| AAI focuses its energies in five distinct
1. Establish lending libraries in the five schools of the Shkreli School District.
In 2002 when the Albanian Alps Institute was established, there were essentially no library books in any of the 11 schools in the Shkreli School District in Malesia e Madhe. Steve first took books to Boga in the winter of 2001. When Steve and Terri returned to Boga in the fall of 2002, they took more. In the US we take lending libraries for granted. But in Albania the very idea of "loaning" a book to someone and trusting them to bring it back, is a concept that is new since Communism collapsed. In our Shkreli School District students have about 250 books in each library to choose from. We continually buy books as funds become available.
In 2005 three kindergartens were established--in Reci, Zagora, and Dedaj. Since then AAI have provided over 400 heavy board books appropriate for this age group. Each year these kindergartens also receive money for supplies.
2. Basic school supplies.
Albania is the poorest country in Europe. The schools are frequently just building shells, simply partitioned into classrooms with cheap chalkboards on one wall and very basic, decrepit desks. The children on the other hand are very bright and eager to learn.
Providing such basics as better chalk boards and chalk; art supplies including paper, colored pencils and crayons, scissors, etc.; microscopes, and other science laboratory equipment makes a big difference in the children's education. AAI has also continues to supply reference books and dictionaries.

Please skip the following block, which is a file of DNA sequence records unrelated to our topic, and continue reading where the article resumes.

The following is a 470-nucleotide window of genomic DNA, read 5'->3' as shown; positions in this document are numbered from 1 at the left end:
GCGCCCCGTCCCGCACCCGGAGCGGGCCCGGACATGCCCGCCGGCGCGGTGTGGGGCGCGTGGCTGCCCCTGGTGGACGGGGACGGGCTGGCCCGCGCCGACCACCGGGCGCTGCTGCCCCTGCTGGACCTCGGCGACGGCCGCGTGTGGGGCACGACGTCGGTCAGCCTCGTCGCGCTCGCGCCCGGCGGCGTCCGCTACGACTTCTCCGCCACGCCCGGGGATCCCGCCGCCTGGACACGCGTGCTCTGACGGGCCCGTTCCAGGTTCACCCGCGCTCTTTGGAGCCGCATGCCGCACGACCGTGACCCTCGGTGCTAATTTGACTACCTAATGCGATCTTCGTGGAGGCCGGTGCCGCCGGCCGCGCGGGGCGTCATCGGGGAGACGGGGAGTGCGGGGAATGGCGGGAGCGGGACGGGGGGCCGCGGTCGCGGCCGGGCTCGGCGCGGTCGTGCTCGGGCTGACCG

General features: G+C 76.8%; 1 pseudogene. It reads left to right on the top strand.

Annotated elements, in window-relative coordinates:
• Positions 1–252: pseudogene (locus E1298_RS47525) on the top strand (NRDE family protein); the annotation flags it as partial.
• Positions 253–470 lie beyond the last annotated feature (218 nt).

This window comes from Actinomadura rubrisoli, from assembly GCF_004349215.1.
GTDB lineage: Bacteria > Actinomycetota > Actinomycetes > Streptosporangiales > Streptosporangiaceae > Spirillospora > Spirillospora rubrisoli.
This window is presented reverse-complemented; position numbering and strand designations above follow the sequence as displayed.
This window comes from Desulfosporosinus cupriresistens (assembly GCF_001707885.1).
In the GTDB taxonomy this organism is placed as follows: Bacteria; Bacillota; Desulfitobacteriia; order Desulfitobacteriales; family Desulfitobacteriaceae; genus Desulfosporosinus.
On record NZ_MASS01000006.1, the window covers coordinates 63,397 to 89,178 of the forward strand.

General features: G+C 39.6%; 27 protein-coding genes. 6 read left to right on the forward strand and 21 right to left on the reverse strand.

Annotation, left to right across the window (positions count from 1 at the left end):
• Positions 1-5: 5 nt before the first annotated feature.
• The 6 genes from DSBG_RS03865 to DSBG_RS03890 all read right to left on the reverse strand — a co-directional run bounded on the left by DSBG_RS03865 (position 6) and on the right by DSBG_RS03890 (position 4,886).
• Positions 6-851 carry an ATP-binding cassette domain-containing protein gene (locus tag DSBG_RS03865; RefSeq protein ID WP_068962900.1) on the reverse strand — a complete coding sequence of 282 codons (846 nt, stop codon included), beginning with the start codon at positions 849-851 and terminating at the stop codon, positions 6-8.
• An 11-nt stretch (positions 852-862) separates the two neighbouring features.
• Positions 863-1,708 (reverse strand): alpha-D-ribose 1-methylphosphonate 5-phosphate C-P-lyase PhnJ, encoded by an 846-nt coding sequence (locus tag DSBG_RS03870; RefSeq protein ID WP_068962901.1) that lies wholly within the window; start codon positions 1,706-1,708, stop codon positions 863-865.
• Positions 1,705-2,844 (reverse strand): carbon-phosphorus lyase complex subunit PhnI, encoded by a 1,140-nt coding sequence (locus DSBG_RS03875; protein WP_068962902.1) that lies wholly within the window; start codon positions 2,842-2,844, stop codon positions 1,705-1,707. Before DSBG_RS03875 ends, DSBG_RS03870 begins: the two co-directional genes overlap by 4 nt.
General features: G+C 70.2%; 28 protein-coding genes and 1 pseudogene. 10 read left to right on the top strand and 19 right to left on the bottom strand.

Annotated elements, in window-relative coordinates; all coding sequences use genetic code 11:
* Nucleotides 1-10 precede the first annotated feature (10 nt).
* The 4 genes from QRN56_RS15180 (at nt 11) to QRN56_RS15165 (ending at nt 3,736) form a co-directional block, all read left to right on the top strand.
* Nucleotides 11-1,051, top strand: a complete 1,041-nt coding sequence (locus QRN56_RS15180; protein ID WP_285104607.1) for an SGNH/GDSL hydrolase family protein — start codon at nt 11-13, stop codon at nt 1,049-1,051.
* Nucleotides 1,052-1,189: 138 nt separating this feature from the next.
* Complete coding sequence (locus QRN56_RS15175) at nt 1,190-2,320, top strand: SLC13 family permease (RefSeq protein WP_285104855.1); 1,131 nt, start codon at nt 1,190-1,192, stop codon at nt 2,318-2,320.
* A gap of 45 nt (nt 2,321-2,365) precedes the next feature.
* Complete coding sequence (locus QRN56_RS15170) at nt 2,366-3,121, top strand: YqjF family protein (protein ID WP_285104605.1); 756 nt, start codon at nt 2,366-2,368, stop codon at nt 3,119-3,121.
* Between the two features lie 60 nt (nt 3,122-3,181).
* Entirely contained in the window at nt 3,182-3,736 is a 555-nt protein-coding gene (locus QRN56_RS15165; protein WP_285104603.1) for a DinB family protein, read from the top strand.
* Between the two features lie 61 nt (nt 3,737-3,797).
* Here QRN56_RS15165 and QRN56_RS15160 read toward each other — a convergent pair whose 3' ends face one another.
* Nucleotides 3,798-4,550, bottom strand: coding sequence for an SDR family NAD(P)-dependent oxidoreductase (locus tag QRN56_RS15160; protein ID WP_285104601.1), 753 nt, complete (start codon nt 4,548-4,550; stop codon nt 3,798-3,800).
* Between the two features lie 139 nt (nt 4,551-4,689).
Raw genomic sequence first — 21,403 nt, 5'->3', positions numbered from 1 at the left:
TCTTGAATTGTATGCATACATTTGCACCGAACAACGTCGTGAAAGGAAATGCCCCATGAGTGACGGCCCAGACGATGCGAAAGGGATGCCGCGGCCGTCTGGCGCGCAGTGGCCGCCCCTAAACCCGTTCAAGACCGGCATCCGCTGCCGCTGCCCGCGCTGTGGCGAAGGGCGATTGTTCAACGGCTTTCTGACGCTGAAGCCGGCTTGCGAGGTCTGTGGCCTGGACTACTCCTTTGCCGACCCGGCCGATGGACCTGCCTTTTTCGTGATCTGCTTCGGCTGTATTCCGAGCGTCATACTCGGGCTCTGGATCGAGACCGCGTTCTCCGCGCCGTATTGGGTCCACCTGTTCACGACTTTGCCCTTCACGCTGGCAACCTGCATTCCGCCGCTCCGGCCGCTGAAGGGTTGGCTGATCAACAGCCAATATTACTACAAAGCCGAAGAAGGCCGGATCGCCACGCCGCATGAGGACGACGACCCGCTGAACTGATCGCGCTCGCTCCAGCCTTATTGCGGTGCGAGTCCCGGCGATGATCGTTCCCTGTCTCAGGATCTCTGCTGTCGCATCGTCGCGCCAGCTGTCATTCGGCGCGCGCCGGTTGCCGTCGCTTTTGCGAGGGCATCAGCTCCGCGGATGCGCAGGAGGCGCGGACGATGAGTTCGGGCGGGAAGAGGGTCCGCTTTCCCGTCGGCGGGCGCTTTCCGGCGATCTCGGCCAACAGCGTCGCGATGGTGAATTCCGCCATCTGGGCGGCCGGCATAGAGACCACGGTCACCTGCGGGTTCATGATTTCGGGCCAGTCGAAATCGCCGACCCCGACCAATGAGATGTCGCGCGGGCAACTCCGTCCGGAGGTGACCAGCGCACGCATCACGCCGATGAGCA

AAI's goal is to create a path for students from kindergarten through university. In 2013-14 AAI scholarships are helping students at all levels including 7 university students, and 23 high school students with their bus fare to get to high school.
AAI is particularly interested in seeing girls go on to high school. It has concerned Steve from the inception that girls in Shkrel do not have an equal chance as boys to attend high school. Sending girls to high school flies in the face of tradition as the girls are kept at home after the ninth grade (highest grade in the village schools) and then are married at around age 18. This tradition ignores that the world changing under the mountaineers. AAI is now supporting mostly girls with bus fare to high school.
4. English Teachers.
AAI hired the first English teacher in Boga in 2001, and now provides English classes Vrithe. Our English teacher, Aleks Ulaj, teaches three classes in Vrithe, including nearly all students at the school.
AAI is very pleased that the Ministry of Education is finally providing English teachers in all the schools except Vrithe. This allows us to focus our resources on bus fare scholarships. Our current English teacher, Aleks Ulaj, has 60 students in multiple sections in Vrithe, Xhaj and Boge.
5. Pay for school repairs.
AAI pays for some modest school repairs each year, mostly in Boga, where we provide upkeep for the school.
5. Volunteer Program.
AAI has opportunities every summer for volunteers to teach conversational English, art, and/or music. Volunteers usually go for two to four weeks and plan their own schedule for teaching. AAI makes arrangements including transportation to and from the airport, placement with a host family and access to the school. Click here for more information
©2003 Albanian Alps Institute